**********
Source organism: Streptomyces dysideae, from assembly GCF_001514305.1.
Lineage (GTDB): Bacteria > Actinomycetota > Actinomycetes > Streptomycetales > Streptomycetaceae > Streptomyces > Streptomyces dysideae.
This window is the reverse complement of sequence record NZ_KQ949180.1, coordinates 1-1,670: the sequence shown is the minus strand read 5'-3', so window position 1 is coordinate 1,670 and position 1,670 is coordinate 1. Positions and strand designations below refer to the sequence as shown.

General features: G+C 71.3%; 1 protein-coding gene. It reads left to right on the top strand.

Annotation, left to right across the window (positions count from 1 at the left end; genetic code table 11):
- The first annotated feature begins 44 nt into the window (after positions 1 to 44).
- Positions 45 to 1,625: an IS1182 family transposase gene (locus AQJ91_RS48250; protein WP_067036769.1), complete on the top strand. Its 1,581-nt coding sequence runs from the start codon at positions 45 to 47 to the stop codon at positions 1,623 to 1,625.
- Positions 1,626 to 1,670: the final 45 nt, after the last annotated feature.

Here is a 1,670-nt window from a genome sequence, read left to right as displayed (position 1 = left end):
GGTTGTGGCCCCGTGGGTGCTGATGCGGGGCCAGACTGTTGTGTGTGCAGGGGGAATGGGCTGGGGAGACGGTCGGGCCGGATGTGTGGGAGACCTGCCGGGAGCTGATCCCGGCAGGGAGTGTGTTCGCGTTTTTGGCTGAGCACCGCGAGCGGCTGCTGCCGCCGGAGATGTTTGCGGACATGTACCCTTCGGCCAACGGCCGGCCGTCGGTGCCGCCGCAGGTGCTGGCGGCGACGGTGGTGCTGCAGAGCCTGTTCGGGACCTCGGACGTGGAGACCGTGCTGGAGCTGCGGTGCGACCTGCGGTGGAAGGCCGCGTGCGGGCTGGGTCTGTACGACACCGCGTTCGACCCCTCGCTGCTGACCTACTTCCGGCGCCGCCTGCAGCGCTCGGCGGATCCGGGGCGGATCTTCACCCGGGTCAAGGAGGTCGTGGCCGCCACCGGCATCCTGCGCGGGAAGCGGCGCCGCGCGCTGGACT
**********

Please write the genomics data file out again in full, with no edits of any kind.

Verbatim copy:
Source organism: Streptomyces dysideae, from assembly GCF_001514305.1.
Lineage (GTDB): Bacteria > Actinomycetota > Actinomycetes > Streptomycetales > Streptomycetaceae > Streptomyces > Streptomyces dysideae.
This window is the reverse complement of sequence record NZ_KQ949180.1, coordinates 1-1,670: the sequence shown is the minus strand read 5'-3', so window position 1 is coordinate 1,670 and position 1,670 is coordinate 1. Positions and strand designations below refer to the sequence as shown.

General features: G+C 71.3%; 1 protein-coding gene. It reads left to right on the top strand.

Annotation, left to right across the window (positions count from 1 at the left end; genetic code table 11):
- The first annotated feature begins 44 nt into the window (after positions 1 to 44).
- Positions 45 to 1,625: an IS1182 family transposase gene (locus AQJ91_RS48250; protein WP_067036769.1), complete on the top strand. Its 1,581-nt coding sequence runs from the start codon at positions 45 to 47 to the stop codon at positions 1,623 to 1,625.
- Positions 1,626 to 1,670: the final 45 nt, after the last annotated feature.

Here is a 1,670-nt window from a genome sequence, read left to right as displayed (position 1 = left end):
GGTTGTGGCCCCGTGGGTGCTGATGCGGGGCCAGACTGTTGTGTGTGCAGGGGGAATGGGCTGGGGAGACGGTCGGGCCGGATGTGTGGGAGACCTGCCGGGAGCTGATCCCGGCAGGGAGTGTGTTCGCGTTTTTGGCTGAGCACCGCGAGCGGCTGCTGCCGCCGGAGATGTTTGCGGACATGTACCCTTCGGCCAACGGCCGGCCGTCGGTGCCGCCGCAGGTGCTGGCGGCGACGGTGGTGCTGCAGAGCCTGTTCGGGACCTCGGACGTGGAGACCGTGCTGGAGCTGCGGTGCGACCTGCGGTGGAAGGCCGCGTGCGGGCTGGGTCTGTACGACACCGCGTTCGACCCCTCGCTGCTGACCTACTTCCGGCGCCGCCTGCAGCGCTCGGCGGATCCGGGGCGGATCTTCACCCGGGTCAAGGAGGTCGTGGCCGCCACCGGCATCCTGCGCGGGAAGCGGCGCCGCGCGCTGGACT